Indian Hannah

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Hannah Freeman
BornCirca 1730
Chester County, Pennsylvania
Resting placeCemetery of the Chester County Poorhouse, site of old Embreeville State Hospital
Other namesIndian Hannah
Known forSelling brooms and woven baskets; last Lenape in Chester County, Pennsylvania

Indian Hannah (Mrs. Hannah Freeman) (1730–1802) was supposedly the last of the Lenni-Lenape Indians (or Delawares) in Chester County, Pennsylvania, USA.[1][2][3]

She was born around 1730 in southern Chester County. She moved about the region, at times living in New Jersey, perhaps having a common law Indian husband named Andrew Freeman. She was known throughout the region, wandering with her two dogs Elmun and Putmoe selling brooms and woven baskets. In her later years she lived in the newly constructed Chester County Poorhouse where she died and was the first to be buried in its graveyard.

The declaration that Hannah was "the only person of that description [Lenape] left" in the area was made shortly before her death, when her neighbors committed her into the local poorhouse. It opened up land for acquisition Hannah Freeman had legal claim to without breaking with William Penn's promise "that the lands belonged to her people until the last one had abandoned them." [4]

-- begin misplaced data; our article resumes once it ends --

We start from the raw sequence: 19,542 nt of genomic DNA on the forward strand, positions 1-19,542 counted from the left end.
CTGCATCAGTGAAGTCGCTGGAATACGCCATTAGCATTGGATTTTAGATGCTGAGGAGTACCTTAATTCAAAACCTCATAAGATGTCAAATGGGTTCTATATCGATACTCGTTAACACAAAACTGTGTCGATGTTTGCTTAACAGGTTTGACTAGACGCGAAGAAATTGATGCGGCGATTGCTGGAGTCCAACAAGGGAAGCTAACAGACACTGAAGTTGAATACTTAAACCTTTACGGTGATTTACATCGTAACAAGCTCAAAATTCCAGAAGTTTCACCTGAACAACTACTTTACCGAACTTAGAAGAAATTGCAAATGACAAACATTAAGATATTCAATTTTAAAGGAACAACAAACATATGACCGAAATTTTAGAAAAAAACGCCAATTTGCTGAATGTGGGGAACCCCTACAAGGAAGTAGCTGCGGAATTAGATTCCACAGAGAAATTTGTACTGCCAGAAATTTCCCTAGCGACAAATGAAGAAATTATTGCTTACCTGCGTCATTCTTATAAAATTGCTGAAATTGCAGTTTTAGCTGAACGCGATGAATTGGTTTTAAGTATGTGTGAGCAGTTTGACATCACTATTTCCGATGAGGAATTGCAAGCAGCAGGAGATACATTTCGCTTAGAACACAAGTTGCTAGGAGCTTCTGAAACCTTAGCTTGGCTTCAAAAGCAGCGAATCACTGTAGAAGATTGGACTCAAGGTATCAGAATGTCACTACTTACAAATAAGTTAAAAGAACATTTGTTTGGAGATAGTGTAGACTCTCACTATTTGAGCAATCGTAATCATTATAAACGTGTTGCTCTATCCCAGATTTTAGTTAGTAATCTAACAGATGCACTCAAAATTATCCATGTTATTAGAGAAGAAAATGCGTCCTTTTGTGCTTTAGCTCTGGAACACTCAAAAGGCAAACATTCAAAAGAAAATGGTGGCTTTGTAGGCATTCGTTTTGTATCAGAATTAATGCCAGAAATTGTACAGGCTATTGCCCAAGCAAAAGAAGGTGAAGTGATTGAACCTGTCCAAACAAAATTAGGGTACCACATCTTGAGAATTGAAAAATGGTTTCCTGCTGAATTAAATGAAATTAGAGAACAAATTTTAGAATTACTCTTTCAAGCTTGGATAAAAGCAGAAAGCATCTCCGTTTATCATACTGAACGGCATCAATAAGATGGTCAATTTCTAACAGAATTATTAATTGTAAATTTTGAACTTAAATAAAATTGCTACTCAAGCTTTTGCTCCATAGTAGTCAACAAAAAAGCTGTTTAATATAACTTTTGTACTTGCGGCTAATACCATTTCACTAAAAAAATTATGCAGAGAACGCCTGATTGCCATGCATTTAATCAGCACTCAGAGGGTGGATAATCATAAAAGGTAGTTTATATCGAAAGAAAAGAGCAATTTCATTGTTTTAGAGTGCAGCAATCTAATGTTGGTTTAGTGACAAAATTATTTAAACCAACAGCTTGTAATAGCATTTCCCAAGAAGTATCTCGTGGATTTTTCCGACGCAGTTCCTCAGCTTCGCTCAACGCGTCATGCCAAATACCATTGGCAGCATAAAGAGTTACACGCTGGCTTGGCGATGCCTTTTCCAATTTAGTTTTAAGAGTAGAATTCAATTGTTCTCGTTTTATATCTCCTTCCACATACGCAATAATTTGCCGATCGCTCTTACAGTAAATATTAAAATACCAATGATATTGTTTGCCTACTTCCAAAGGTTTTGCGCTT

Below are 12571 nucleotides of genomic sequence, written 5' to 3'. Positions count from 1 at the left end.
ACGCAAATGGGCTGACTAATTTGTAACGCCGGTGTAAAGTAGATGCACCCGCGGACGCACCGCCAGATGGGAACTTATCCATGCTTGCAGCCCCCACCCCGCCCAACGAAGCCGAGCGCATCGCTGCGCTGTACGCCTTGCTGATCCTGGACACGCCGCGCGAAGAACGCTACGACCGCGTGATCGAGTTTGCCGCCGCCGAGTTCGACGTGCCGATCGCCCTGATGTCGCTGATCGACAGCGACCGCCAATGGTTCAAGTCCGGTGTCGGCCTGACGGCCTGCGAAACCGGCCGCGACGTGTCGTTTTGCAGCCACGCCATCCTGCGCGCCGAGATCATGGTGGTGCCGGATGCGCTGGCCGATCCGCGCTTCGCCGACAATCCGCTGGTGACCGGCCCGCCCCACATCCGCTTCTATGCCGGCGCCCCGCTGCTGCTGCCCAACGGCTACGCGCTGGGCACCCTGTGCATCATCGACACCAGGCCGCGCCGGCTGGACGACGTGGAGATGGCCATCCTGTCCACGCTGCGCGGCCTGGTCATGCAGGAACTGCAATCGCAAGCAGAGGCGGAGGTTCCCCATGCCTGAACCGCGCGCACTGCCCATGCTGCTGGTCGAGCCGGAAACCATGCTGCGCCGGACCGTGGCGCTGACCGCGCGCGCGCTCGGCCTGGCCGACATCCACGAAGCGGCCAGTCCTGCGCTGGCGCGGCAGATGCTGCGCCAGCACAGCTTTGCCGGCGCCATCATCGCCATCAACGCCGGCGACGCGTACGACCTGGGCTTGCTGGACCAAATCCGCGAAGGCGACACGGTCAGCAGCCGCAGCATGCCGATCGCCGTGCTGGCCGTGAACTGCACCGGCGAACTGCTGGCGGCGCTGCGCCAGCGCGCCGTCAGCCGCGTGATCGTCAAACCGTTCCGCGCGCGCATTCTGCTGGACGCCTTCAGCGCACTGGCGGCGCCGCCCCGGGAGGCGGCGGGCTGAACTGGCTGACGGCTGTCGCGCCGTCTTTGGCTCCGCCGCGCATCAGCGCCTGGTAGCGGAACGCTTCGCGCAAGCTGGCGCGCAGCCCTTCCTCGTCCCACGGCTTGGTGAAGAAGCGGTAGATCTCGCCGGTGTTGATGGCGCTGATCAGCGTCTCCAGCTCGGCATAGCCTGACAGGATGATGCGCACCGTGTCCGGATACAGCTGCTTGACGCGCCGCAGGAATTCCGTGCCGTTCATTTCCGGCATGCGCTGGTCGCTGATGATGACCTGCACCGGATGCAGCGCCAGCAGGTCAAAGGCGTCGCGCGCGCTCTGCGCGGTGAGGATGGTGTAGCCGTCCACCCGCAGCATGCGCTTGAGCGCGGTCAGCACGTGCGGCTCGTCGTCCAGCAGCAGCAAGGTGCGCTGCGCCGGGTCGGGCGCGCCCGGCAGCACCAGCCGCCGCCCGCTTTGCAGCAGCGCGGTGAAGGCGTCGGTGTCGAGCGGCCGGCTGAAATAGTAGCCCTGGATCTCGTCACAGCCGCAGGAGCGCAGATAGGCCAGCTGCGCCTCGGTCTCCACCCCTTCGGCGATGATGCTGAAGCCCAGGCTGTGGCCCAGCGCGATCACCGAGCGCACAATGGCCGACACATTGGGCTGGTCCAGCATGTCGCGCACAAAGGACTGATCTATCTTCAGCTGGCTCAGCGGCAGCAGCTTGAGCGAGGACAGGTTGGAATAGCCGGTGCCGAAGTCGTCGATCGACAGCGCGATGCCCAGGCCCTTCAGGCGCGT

A road is named after her ("Indian Hannah Road") in Newlin Township, Pennsylvania, and there are two memorial markers for her in Chester County, near Embreeville, Pennsylvania.

Hannah Freeman also preserved a bean traditionally grown by her Lenape people as part of the Three Sisters companion planting technique.[5] The bean is named 'Indian Hannah' in her honor, and is sold by Appalachian Heirloom Plant Farm in Ohio.[6]


  1. ^ Futhey, John Smith & Gilbert Cope (1881). History of Chester County, Pennsylvania: with genealogical and biographical sketches, Volume 1. Philadelphia: F.S.Hickman. pp. 423.
  2. ^ Weslager, Clinton Alfred (1953). Red Men on the Brandywine. Hambleton Co. p. 102.
  3. ^ MacElree, Wilmer (1909). Along the western Brandywine. West Chester, PA: F.S.Hickman. pp. 103–110.
  4. ^ Marsh, Dawn (2014). A Lenape Among The Quakers: The Life of Hannah Freeman. Lincoln & London: University of Nebraska Press. p. 30. ISBN 978-0-8032-4840-3.
  5. ^ Weaver, William Woys. Seed Varieties for Your Native American Garden. Mother Earth News, February/March 2013
  6. ^ "Native American Bean Seed". Appalachian Heirloom Plant Farm. Archived from the original on 2015-06-24. Retrieved 2015-08-21.

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